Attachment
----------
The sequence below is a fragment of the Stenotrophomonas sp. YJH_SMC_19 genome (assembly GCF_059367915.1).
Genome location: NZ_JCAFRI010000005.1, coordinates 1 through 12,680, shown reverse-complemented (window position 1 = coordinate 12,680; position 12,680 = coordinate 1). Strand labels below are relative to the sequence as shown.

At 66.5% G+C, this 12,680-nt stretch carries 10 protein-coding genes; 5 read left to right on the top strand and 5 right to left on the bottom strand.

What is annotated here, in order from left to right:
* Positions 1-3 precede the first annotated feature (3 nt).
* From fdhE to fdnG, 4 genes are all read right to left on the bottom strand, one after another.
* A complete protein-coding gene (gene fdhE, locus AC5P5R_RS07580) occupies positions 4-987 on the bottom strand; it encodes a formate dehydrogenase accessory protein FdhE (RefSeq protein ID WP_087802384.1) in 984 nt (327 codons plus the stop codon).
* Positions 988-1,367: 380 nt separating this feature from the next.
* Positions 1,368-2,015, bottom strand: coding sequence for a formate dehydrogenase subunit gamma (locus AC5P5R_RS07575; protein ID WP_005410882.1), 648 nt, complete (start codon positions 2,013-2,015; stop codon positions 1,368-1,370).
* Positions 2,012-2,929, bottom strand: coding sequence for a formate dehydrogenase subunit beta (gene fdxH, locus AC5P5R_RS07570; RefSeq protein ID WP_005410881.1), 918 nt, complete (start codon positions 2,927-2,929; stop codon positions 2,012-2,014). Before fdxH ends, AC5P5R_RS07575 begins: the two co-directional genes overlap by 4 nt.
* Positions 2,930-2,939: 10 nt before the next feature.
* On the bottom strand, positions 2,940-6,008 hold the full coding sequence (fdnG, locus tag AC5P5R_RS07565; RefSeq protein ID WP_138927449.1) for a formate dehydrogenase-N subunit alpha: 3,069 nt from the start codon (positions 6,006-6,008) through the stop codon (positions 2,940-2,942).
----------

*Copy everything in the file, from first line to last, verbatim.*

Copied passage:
The sequence below is a fragment of the Stenotrophomonas sp. YJH_SMC_19 genome (assembly GCF_059367915.1).
Genome location: NZ_JCAFRI010000005.1, coordinates 1 through 12,680, shown reverse-complemented (window position 1 = coordinate 12,680; position 12,680 = coordinate 1). Strand labels below are relative to the sequence as shown.

At 66.5% G+C, this 12,680-nt stretch carries 10 protein-coding genes; 5 read left to right on the top strand and 5 right to left on the bottom strand.

What is annotated here, in order from left to right:
* Positions 1-3 precede the first annotated feature (3 nt).
* From fdhE to fdnG, 4 genes are all read right to left on the bottom strand, one after another.
* A complete protein-coding gene (gene fdhE, locus AC5P5R_RS07580) occupies positions 4-987 on the bottom strand; it encodes a formate dehydrogenase accessory protein FdhE (RefSeq protein ID WP_087802384.1) in 984 nt (327 codons plus the stop codon).
* Positions 988-1,367: 380 nt separating this feature from the next.
* Positions 1,368-2,015, bottom strand: coding sequence for a formate dehydrogenase subunit gamma (locus AC5P5R_RS07575; protein ID WP_005410882.1), 648 nt, complete (start codon positions 2,013-2,015; stop codon positions 1,368-1,370).
* Positions 2,012-2,929, bottom strand: coding sequence for a formate dehydrogenase subunit beta (gene fdxH, locus AC5P5R_RS07570; RefSeq protein ID WP_005410881.1), 918 nt, complete (start codon positions 2,927-2,929; stop codon positions 2,012-2,014). Before fdxH ends, AC5P5R_RS07575 begins: the two co-directional genes overlap by 4 nt.
* Positions 2,930-2,939: 10 nt before the next feature.
* On the bottom strand, positions 2,940-6,008 hold the full coding sequence (fdnG, locus tag AC5P5R_RS07565; RefSeq protein ID WP_138927449.1) for a formate dehydrogenase-N subunit alpha: 3,069 nt from the start codon (positions 6,006-6,008) through the stop codon (positions 2,940-2,942).